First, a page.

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New regulations pertaining to the assessment base for real estate transfer tax (RETT) purposes – Restrictions already in effect

In a previous article we had already reported on the Law Amending the Real Estate Transfer Tax Act (Gesetz zur Änderung des Grunderwerbsteuergesetzes, GrEStG) of 12.5.2021. Besides the widening of the scope of the so-called ‘supplemental taxable events’ (Ergänzungstatbestände) that is described in this legislation, a regulation pertaining to the assessment base for RETT purposes was also adopted there and is analysed in more detail in the following section. This regulation aims at preventing structuring intended to minimise RETT and has already been in effect since 1.7.2021.

The consideration or the value of the real estate as an assessment base?

If a piece of real estate is transferred from a seller to a purchaser then, normally, the RETT would be determined on the basis of the agreed consideration, i.e. the purchase price agreed between the contracting parties for the piece of real estate. This principle applies even if the agreed purchase price deviates considerably from the fair market value of the piece of real estate because of a personal relationship between the seller and the buyer. The difference between the purchase price and the fair market value of a piece of real estate would not be included in the assessment base for RETT purposes even in the case of a sales transaction between a company and its shareholder(s) (although for income tax purposes the difference would have to be treated as a constructive dividend) insofar as the purchase price is not merely a symbolic one (e.g., €1).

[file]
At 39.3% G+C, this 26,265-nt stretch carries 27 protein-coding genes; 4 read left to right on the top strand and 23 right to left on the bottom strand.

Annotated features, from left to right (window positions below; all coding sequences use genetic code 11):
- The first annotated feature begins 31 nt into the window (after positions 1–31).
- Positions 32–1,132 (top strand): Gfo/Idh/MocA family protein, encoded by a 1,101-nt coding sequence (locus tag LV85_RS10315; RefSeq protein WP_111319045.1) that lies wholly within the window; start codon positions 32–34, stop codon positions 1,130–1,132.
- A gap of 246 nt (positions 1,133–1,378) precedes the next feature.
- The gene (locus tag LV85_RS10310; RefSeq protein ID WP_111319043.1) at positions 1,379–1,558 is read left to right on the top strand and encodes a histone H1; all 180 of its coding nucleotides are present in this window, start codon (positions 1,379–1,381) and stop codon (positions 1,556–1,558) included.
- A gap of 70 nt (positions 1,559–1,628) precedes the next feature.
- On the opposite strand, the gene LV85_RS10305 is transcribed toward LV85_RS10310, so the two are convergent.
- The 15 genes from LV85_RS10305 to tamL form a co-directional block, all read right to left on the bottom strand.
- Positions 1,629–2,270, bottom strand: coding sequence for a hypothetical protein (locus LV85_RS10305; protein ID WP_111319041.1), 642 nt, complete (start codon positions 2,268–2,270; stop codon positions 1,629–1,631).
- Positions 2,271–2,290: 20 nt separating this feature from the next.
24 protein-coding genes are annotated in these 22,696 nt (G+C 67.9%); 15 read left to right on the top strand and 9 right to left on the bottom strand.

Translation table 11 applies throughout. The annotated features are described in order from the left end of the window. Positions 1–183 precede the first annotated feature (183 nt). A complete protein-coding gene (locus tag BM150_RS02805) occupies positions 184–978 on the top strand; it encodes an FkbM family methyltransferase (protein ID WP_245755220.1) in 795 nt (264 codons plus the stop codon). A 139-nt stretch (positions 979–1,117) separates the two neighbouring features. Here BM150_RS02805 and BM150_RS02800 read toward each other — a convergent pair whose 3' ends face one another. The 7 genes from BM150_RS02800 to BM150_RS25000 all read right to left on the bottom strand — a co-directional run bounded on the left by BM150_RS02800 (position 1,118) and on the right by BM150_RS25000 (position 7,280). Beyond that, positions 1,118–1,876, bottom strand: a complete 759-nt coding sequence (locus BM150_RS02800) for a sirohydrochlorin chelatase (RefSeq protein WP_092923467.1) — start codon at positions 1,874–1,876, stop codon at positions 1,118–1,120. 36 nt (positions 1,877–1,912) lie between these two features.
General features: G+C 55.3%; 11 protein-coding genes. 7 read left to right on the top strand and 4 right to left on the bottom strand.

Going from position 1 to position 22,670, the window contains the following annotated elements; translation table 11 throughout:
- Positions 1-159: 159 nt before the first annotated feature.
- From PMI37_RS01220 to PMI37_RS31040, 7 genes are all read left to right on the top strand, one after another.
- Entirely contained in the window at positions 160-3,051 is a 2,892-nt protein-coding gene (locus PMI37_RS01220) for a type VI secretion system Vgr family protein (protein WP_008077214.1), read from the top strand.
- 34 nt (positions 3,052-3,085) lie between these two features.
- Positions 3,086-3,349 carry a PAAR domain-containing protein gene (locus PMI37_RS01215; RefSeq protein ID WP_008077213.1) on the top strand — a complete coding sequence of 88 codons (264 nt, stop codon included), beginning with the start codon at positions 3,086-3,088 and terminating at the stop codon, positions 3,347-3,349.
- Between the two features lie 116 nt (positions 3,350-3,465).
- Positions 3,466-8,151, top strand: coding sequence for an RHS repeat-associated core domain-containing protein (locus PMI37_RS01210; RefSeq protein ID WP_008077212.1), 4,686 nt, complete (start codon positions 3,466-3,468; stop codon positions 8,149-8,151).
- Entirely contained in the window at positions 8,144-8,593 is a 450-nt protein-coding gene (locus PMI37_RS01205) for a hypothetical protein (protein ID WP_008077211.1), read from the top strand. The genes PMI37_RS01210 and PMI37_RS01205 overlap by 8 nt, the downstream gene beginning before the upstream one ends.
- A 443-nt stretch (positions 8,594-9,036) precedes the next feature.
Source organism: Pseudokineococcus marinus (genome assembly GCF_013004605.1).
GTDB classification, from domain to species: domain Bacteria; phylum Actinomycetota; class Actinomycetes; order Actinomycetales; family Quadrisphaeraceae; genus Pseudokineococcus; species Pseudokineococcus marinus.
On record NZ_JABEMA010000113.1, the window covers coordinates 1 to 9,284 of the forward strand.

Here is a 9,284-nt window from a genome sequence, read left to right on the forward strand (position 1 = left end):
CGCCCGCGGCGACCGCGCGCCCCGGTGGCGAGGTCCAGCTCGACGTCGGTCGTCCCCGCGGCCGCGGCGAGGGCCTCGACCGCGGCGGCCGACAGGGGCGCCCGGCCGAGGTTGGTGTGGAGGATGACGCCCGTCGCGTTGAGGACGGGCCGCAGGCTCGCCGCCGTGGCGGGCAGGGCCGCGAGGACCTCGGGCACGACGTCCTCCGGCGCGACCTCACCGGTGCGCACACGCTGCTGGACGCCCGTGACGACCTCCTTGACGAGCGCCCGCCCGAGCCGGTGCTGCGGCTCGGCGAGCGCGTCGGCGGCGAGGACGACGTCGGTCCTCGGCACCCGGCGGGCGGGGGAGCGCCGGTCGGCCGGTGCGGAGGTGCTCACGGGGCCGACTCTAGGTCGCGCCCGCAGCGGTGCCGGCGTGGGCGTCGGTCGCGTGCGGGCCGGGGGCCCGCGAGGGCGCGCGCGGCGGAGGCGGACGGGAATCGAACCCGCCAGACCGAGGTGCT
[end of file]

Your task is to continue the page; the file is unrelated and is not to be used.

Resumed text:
It is only in specific cases that RETT would not be determined on the basis of the consideration but, instead, based on the value of the real estate; in such cases, under German valuation law, the real estate value would then have to be separately assessed. These rules are also applied, in particular, in the case of corporate reorganisations (if the conditions of the exempting corporate group clause have not been met) where the real estate owned by the transferring legal entity is not transferred to the acquiring entity via an individual real estate purchase agreement but instead via universal succession.

Previous tax structures in the case of corporate reorganisations

Up to now, when applying these rules, it has been possible to significantly reduce the high RETT charges that are incurred on real estate assets when they are transferred by making use of specific structures.

Such tax structuring made use of the retroactive effect to the prior year’s balance sheet that is usual in the case of corporate reorganisations for income tax purposes. In the course of this, in the retroactive period, the pieces of real estate included in the assets that are transferred are sold to the acquiring entity at a purchase price below the fair market value. As per the priority to take the consideration as an assessment base, as described above, the RETT would thus only have to be paid on the purchase price that is actually too low. Additional income tax disadvantages (such as tax charges on constructive dividends) would not even arise as a result of the retroactive application.

The legislative response – a break with the prioritisation of the consideration

Lawmakers have now classified individual sales of real estate ahead of the corporate reorganisation coming into effect under civil law as inappropriate tax structuring. The inclusion of Section 8(2) sentence 1 no. 4 GrEStG has closed this tax loophole.

Under this new provision, – and starting from 1.7.2021 already –, in such cases, RETT will no longer be calculated on the basis of the too low a purchase price paid but, instead, on the basis of the value of the real estate. This will thus ensure that the treatment for RETT purposes would be the same as in the case of corporate reorganisations where no real estate was sold during the retroactive period.

Recommendation: The recent developments in RETT legislation mean that, in terms of tax, there will be further restrictions with respect to the leeway and optimisation possibilities. Forthcoming business restructurings that involve real estate-owning companies should routinely be subjected to a comprehensive review as regards RETT.

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